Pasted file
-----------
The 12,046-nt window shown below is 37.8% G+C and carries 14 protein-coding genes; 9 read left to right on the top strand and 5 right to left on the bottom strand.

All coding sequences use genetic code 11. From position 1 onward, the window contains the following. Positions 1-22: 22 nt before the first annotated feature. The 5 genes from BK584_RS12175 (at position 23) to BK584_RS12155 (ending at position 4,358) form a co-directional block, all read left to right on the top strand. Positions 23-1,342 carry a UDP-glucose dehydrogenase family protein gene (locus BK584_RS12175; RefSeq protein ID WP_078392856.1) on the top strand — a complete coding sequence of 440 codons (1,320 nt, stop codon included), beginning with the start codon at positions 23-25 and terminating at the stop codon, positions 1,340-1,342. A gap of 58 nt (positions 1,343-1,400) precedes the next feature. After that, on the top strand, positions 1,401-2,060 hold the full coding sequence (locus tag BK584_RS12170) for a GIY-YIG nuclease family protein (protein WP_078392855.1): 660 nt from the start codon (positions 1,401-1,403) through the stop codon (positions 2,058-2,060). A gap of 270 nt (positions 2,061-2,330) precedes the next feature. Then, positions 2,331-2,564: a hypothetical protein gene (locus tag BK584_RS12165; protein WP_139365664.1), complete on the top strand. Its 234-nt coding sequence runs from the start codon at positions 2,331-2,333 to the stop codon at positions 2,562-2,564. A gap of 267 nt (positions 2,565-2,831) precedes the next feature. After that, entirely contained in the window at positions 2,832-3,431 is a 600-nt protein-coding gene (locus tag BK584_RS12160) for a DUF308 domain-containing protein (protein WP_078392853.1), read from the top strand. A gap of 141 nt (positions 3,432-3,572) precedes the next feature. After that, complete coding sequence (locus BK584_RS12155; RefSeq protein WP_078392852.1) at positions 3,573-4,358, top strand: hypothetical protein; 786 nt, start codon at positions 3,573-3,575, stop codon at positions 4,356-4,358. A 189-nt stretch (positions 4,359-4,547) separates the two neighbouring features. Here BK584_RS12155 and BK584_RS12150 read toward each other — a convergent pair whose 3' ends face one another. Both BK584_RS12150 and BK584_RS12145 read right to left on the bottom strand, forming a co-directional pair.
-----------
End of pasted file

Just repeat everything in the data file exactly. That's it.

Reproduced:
The 12,046-nt window shown below is 37.8% G+C and carries 14 protein-coding genes; 9 read left to right on the top strand and 5 right to left on the bottom strand.

All coding sequences use genetic code 11. From position 1 onward, the window contains the following. Positions 1-22: 22 nt before the first annotated feature. The 5 genes from BK584_RS12175 (at position 23) to BK584_RS12155 (ending at position 4,358) form a co-directional block, all read left to right on the top strand. Positions 23-1,342 carry a UDP-glucose dehydrogenase family protein gene (locus BK584_RS12175; RefSeq protein ID WP_078392856.1) on the top strand — a complete coding sequence of 440 codons (1,320 nt, stop codon included), beginning with the start codon at positions 23-25 and terminating at the stop codon, positions 1,340-1,342. A gap of 58 nt (positions 1,343-1,400) precedes the next feature. After that, on the top strand, positions 1,401-2,060 hold the full coding sequence (locus tag BK584_RS12170) for a GIY-YIG nuclease family protein (protein WP_078392855.1): 660 nt from the start codon (positions 1,401-1,403) through the stop codon (positions 2,058-2,060). A gap of 270 nt (positions 2,061-2,330) precedes the next feature. Then, positions 2,331-2,564: a hypothetical protein gene (locus tag BK584_RS12165; protein WP_139365664.1), complete on the top strand. Its 234-nt coding sequence runs from the start codon at positions 2,331-2,333 to the stop codon at positions 2,562-2,564. A gap of 267 nt (positions 2,565-2,831) precedes the next feature. After that, entirely contained in the window at positions 2,832-3,431 is a 600-nt protein-coding gene (locus tag BK584_RS12160) for a DUF308 domain-containing protein (protein WP_078392853.1), read from the top strand. A gap of 141 nt (positions 3,432-3,572) precedes the next feature. After that, complete coding sequence (locus BK584_RS12155; RefSeq protein WP_078392852.1) at positions 3,573-4,358, top strand: hypothetical protein; 786 nt, start codon at positions 3,573-3,575, stop codon at positions 4,356-4,358. A 189-nt stretch (positions 4,359-4,547) separates the two neighbouring features. Here BK584_RS12155 and BK584_RS12150 read toward each other — a convergent pair whose 3' ends face one another. Both BK584_RS12150 and BK584_RS12145 read right to left on the bottom strand, forming a co-directional pair.